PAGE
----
Magway’s history is closely related to that of other areas of central Myanmar. Its position alongside the Irrawaddy River has connected the Region to Sagaing and Mandalay upstream, as well as Bago, Irrawaddy and Yangon downstream, for centuries. During the first millennium, the Region was inhabited by Pyu people, a Tibeto-Burman population that dominated the central Myanmar flatlands at the time.
When the Burma Kingdom of Pagan emerged in the late 9th century, the Region began to form part of the core areas of the Burmese culture and civilization. The areas that now belong to Magway Region later formed part of the Third Burmese Empire and were ruled by the Konbaung Dynasty, which was the last dynasty that ruled the kingdom from 1752 to 1885.
Magway is the capital city of the Magway Region (formerly Magway Division) of Myanmar and situated on the banks of the Irrawaddy River. The Myathalun Pagoda, where many pilgrimages across the country go there, the beauty of Magway, located in the north of the city, is the landmark of Magway. Magway Region is famous for the cultivation of sesame and many kinds of nuts. Besides, there is Beikthano, an ancient city that was built 2000 years ago, where the Phyu lived, and now in ruin.
There are many sightseeing and interesting places to visit in the Magway region for local and international travelers. Some of them are situated in the Magway, Salay, Pakokku and Tha Yat townships.

Popular points of the region

Interesting places in the Magway region for the foreign travelers and locals are; Myathalung Pagoda,  Shwe Ku pagoda, Tantkyitaung Pagoda, Shin Bin Maha Laba Man Temple, Yokesone monastery, Sasanayaunggyi monastery, Beikthano ancient city, Salay building, and Min Hla Fort. Moreover, there are many others; such as Min Buu Shwe Sat Taw, Phaung Taw Oo Pagoda, Sandaku monastery and Shwe Sat Taw festival is very popular.

Myathalun Pagoda

Magwe Myathalun Pagoda is located on the bank of Ayeyarwaddy River in Magwe, about 532km (331 miles) from Yangon.
According to legend, the pagoda was originally built by a wealthy man from Magwe named Thubawga. The original height of pagoda was 15.6 meters (52 feet) and it was extended to 24.6m by Bagan’s King Saw Lu (1077-1084), who enshrined 120 relics and seven gold Buddha images inside it. The pagoda was damaged by an earthquake in 1847 and later rebuilt to its present height of 31.2m.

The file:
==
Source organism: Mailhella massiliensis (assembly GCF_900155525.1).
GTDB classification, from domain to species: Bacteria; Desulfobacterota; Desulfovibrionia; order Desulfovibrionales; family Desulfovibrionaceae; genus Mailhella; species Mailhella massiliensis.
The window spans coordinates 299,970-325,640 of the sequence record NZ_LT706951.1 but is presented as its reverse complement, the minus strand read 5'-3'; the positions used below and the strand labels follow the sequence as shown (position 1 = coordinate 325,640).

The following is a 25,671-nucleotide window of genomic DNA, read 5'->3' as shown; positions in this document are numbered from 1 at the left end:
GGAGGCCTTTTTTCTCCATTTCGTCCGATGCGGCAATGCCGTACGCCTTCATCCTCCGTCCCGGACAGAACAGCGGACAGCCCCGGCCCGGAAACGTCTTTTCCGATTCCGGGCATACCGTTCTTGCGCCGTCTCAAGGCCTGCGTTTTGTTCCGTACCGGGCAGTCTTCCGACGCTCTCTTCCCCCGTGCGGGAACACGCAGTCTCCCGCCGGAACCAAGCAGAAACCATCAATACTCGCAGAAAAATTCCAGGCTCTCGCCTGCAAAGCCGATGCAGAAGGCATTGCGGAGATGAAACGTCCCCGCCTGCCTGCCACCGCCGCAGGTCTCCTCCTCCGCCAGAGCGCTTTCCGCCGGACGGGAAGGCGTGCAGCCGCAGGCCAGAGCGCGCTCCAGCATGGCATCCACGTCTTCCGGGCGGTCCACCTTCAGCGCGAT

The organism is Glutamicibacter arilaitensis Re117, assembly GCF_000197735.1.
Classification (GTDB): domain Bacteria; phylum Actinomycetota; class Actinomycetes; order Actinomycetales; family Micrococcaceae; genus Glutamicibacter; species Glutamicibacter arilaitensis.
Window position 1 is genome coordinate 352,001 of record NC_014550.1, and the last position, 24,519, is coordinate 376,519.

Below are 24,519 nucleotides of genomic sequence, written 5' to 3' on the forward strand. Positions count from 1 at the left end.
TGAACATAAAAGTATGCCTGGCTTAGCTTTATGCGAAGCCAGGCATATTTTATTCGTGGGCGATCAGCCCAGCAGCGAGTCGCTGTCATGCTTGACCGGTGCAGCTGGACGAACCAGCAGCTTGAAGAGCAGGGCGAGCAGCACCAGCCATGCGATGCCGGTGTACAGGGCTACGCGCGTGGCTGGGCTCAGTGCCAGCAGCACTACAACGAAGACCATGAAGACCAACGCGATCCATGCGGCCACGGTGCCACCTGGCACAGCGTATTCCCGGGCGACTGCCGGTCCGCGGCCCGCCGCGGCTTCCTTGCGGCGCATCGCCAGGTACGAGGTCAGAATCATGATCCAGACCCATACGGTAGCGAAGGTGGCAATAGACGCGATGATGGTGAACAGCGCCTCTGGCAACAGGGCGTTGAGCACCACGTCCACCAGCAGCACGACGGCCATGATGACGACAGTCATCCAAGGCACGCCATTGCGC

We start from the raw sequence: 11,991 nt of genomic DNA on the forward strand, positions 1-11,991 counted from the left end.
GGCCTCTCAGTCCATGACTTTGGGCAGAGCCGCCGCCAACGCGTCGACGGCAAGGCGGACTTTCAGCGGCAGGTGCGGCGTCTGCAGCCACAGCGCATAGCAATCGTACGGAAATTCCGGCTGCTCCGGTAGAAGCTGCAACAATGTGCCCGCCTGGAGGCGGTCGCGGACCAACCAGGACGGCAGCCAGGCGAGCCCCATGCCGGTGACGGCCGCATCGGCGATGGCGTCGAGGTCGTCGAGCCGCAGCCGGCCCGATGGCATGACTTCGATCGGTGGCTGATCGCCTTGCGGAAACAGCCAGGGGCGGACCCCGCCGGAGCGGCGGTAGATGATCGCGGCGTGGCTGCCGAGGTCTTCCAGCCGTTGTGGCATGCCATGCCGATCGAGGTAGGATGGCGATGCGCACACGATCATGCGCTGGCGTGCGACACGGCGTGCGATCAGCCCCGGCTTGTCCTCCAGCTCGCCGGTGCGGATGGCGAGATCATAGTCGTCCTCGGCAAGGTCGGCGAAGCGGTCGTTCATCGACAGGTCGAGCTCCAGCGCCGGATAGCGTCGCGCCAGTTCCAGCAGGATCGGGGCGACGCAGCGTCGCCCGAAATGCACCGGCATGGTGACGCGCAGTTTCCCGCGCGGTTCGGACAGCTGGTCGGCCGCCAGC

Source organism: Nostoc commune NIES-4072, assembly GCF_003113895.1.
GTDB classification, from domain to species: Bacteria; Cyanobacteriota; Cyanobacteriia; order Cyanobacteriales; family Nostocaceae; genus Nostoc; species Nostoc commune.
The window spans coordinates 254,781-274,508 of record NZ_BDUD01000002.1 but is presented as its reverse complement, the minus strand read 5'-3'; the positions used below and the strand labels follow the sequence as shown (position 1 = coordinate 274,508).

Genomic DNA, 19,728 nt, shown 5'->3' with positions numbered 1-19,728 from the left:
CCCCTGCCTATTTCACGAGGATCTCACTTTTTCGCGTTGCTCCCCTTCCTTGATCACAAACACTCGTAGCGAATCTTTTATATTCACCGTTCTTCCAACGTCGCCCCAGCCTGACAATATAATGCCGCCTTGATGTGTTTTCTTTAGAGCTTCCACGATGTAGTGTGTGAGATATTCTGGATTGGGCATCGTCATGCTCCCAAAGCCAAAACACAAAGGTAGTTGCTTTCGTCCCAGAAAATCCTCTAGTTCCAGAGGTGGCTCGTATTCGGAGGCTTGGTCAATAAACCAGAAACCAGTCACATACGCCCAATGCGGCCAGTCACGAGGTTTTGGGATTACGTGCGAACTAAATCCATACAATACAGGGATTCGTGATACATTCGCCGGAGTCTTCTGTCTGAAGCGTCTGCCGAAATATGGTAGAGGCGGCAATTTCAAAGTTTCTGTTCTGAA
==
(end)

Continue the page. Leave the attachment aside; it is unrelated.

Being the largest shrine in the region, the Mya Tha Lun Pagoda is attractive with its gleaming gilded stupa. The pagoda’s scenic beauty overlooking the riverbank makes a big impression on travelers. Mya Tha Lun Pagoda festival lasts from the 15th of October to the 2nd of November. There are many fascinating activities held in the festival such as Buddhist chanting in the early morning of nearly two thousand monks and the lightening of nine thousand candles.


Beikthano situated in the irrigated Magway Region, near present-day Taungdwingyi. In the era of the Pyu city-states, it was a city of considerable significance, possibly a local capital replacing Sri Ksetra. Today the modest village is noted for its hot springs and archaeological sites. Beikthano, Hanlin, and Sri Ksetra, the ancient cities of the Pyu Kingdom were built on the irrigated fields of the dry zone of the Ayeyawady River basin. They were inscribed by UNESCO on its list of World Heritage Sites in Southeast Asia in May 2014 for their archaeological heritage traced back more than 1,000 years to between 200 BC and 900 AD.
Beikthano with direct land access to the well-watered Kyaukse plains to its northeast is the oldest urban site so far discovered and scientifically excavated site. Its remains—the structures, pottery, artifacts, and human skeletons—date from 200 BCE to 100 CE. Named after the Hindu god Vishnu, the city may be the first capital of a culturally and perhaps even politically uniform state in the history of Burma. It was a large fortified settlement, measuring approximately 300 hectares inside the rectangular (3 km by 1 km) walls. The walls and fortifications along it measured six meters thick, and are radiocarbon dated to a period between 180 BCE and 610 CE. Like most subsequent cities, the main entrance of the walls led to the palace, which faced east. Stupas and monastic buildings have also been excavated within the city walls.